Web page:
Howell Donaldson III
The state has charged Howell “Trai” Donaldson III with four counts of murder for a string of killings in the Seminole Heights area of Tampa in the last few weeks. The State then subpoenaed his parents, Howell Donaldson, Jr. and Rosita Donaldson, to ask them about his history, including criminal, mental health and so forth. His parents, who were concerned that the State may try to use any evidence they provided to put their son to death, refused to answer the State’s questions or to cooperate. While the concerns may be sympathetic, there is no parental privilege applicable in this circumstance.
The State moved to hold them in contempt, and a hearing was held today in court. The Judge ruled that they would have to comply with the subpoena and to testify. He has given them until January 5, 2018 to answer the prosecutors questions or risk being found in contempt of court, which could include jail time.
This is fascinating, from a legal perspective, and the first time I’ve seen something like it. They were lawfully served with a subpoena (probably an Instanter), and the judge probably correctly orders them to comply under the law. It will be interesting to see how this plays out. The serial murders he is charged with are shocking, as four seemingly unconnected, innocent people were killed. The young man accused was a college graduate who was apparently polite, even with the cops that arrested him. This case will be in the headlines for some time.
Posted in 10-20-Life, 8th Amendment - Bail and Punishment, Criminal Law, Florida, Tampa Bay area
Tagged contempt, howell donaldson iii, murder, privilege, seminole heights, serial killer, subpoena, tampa
Attorneys in the trial of Judge Tracie Hunter were able to seat a jury yesterday, on the second day of selection. Openings are scheduled for 10 am, today.
There’s a hurdle the court must address beforehand. Hunter’s attorney, Clyde Bennett, has listed a wide array of public figures from Southwest Ohio, including several journalists. There has been speculation that listing them as witnesses was specifically designed to prevent them from sitting in the courtroom during evidence in the trial. Enquirer/Cincinnati.com writer Kimball Perry, who has been live tweeting the case from the courtroom, was served a subpoena today, and attorneys for his paper are seeking to quash the subpoena in the morning. He faces being barred from covering the trial from inside the courtroom.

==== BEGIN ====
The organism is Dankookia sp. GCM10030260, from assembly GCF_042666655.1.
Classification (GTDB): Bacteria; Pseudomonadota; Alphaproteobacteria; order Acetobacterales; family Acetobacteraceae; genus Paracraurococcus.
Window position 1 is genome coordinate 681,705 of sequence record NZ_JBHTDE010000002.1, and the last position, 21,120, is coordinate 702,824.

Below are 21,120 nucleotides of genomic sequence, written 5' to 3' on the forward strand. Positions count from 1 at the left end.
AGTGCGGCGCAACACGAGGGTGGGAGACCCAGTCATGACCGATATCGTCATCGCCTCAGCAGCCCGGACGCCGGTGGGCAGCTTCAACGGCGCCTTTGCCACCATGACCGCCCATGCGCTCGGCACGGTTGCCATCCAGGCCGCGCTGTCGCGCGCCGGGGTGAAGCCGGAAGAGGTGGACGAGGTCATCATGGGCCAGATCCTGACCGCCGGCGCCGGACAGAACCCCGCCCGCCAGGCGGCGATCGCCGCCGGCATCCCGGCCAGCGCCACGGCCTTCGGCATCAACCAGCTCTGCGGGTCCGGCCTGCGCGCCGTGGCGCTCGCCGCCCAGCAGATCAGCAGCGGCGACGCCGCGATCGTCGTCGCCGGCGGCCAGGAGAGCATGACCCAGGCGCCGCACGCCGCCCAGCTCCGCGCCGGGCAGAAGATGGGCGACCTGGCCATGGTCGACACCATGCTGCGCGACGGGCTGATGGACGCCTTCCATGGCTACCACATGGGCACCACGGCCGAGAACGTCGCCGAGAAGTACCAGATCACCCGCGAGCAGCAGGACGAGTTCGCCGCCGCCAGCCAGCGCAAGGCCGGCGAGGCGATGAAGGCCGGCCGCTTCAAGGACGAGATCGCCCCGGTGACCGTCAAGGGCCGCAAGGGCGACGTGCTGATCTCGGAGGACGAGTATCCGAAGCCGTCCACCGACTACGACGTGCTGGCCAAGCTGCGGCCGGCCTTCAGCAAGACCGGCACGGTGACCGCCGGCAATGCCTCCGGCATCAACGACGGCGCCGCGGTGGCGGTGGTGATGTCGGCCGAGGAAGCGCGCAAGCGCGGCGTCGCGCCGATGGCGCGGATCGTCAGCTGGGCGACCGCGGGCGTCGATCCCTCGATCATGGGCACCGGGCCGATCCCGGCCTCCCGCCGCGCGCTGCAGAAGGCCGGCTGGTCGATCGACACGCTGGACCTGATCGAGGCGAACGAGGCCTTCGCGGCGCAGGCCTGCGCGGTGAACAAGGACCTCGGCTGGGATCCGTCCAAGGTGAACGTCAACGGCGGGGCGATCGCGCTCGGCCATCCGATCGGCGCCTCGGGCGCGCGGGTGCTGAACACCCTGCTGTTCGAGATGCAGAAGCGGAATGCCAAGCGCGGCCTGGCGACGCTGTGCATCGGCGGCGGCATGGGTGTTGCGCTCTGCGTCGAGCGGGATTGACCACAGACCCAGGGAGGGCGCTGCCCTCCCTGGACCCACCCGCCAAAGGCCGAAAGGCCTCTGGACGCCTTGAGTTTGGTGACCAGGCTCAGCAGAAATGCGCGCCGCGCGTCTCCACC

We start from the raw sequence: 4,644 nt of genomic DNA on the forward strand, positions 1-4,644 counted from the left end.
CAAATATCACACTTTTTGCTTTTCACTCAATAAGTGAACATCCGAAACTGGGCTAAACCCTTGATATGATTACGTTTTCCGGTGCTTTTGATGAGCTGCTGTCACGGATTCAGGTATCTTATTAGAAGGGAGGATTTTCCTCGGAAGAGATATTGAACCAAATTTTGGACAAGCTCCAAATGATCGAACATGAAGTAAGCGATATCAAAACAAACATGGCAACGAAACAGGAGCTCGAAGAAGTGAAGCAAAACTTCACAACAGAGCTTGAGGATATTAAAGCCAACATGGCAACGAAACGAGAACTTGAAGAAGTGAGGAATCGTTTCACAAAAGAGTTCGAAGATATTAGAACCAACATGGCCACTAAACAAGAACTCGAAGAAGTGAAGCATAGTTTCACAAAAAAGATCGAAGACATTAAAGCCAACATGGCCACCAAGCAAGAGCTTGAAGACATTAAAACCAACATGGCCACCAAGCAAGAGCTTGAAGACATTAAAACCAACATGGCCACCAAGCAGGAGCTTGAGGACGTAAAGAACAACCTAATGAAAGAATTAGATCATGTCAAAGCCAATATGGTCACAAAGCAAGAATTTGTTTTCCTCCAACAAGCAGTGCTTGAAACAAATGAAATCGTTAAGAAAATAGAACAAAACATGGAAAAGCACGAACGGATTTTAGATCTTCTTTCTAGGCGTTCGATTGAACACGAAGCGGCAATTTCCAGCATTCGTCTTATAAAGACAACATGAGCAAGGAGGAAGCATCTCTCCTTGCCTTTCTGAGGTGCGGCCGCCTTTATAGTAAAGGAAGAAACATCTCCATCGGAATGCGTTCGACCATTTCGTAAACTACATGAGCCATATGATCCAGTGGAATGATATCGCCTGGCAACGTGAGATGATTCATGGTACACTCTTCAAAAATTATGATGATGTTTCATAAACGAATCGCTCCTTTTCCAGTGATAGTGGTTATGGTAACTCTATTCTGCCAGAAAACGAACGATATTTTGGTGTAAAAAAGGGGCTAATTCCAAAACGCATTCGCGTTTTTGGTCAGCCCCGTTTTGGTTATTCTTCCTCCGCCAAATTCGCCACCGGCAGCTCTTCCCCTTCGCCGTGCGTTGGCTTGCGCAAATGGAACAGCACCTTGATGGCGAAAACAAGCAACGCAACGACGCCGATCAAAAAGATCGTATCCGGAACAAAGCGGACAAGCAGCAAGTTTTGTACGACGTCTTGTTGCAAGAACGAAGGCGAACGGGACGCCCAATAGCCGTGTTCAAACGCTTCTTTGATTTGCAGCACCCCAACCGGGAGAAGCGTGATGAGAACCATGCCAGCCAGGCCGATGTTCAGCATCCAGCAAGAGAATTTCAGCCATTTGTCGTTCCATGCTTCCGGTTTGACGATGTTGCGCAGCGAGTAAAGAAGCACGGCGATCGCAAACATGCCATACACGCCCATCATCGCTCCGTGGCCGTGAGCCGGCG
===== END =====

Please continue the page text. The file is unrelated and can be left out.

It will be interesting to see how Judge Nadel handle the situation. Perry has a 1st Amendment right to cover the trial, and we all have a right to have the trial covered! On the other hand, Hunter has a right to a fair trial, which generally includes sequestration of witnesses. I suspect the judge will try to find some middle ground; he must permit Hunter to call her witness if they can testify to relevant evidence, but I doubt that would necessitate barring him from the courtroom.
Cincinnati.com will be livestreaming the opening statements, tomorrow morning.
follow Kimball Perry’s live tweeting (provided he gets to keep it up): https://twitter.com/kimballperry